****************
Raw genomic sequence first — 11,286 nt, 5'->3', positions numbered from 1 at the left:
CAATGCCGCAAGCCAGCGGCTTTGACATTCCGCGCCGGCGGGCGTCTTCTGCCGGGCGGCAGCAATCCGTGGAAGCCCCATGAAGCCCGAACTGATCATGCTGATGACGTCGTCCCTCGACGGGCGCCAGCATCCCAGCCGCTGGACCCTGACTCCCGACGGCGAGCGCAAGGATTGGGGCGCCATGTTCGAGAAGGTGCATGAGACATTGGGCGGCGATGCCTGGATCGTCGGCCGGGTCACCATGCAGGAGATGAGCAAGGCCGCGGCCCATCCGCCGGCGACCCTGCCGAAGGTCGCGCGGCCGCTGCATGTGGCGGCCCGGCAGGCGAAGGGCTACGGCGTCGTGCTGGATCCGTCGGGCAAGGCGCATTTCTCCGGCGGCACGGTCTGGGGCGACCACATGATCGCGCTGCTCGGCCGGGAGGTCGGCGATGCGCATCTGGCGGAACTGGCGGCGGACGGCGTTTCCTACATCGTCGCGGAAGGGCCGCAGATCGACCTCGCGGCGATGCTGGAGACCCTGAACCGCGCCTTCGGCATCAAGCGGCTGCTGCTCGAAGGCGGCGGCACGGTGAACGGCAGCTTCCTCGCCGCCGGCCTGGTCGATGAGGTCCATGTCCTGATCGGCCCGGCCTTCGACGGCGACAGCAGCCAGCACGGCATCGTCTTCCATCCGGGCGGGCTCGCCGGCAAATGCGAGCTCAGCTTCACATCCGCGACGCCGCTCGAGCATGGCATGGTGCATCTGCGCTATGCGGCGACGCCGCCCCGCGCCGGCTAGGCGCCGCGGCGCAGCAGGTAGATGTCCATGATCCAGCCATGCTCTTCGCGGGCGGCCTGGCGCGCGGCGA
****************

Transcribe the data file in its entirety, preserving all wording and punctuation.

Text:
Raw genomic sequence first — 11,286 nt, 5'->3', positions numbered from 1 at the left:
CAATGCCGCAAGCCAGCGGCTTTGACATTCCGCGCCGGCGGGCGTCTTCTGCCGGGCGGCAGCAATCCGTGGAAGCCCCATGAAGCCCGAACTGATCATGCTGATGACGTCGTCCCTCGACGGGCGCCAGCATCCCAGCCGCTGGACCCTGACTCCCGACGGCGAGCGCAAGGATTGGGGCGCCATGTTCGAGAAGGTGCATGAGACATTGGGCGGCGATGCCTGGATCGTCGGCCGGGTCACCATGCAGGAGATGAGCAAGGCCGCGGCCCATCCGCCGGCGACCCTGCCGAAGGTCGCGCGGCCGCTGCATGTGGCGGCCCGGCAGGCGAAGGGCTACGGCGTCGTGCTGGATCCGTCGGGCAAGGCGCATTTCTCCGGCGGCACGGTCTGGGGCGACCACATGATCGCGCTGCTCGGCCGGGAGGTCGGCGATGCGCATCTGGCGGAACTGGCGGCGGACGGCGTTTCCTACATCGTCGCGGAAGGGCCGCAGATCGACCTCGCGGCGATGCTGGAGACCCTGAACCGCGCCTTCGGCATCAAGCGGCTGCTGCTCGAAGGCGGCGGCACGGTGAACGGCAGCTTCCTCGCCGCCGGCCTGGTCGATGAGGTCCATGTCCTGATCGGCCCGGCCTTCGACGGCGACAGCAGCCAGCACGGCATCGTCTTCCATCCGGGCGGGCTCGCCGGCAAATGCGAGCTCAGCTTCACATCCGCGACGCCGCTCGAGCATGGCATGGTGCATCTGCGCTATGCGGCGACGCCGCCCCGCGCCGGCTAGGCGCCGCGGCGCAGCAGGTAGATGTCCATGATCCAGCCATGCTCTTCGCGGGCGGCCTGGCGCGCGGCGA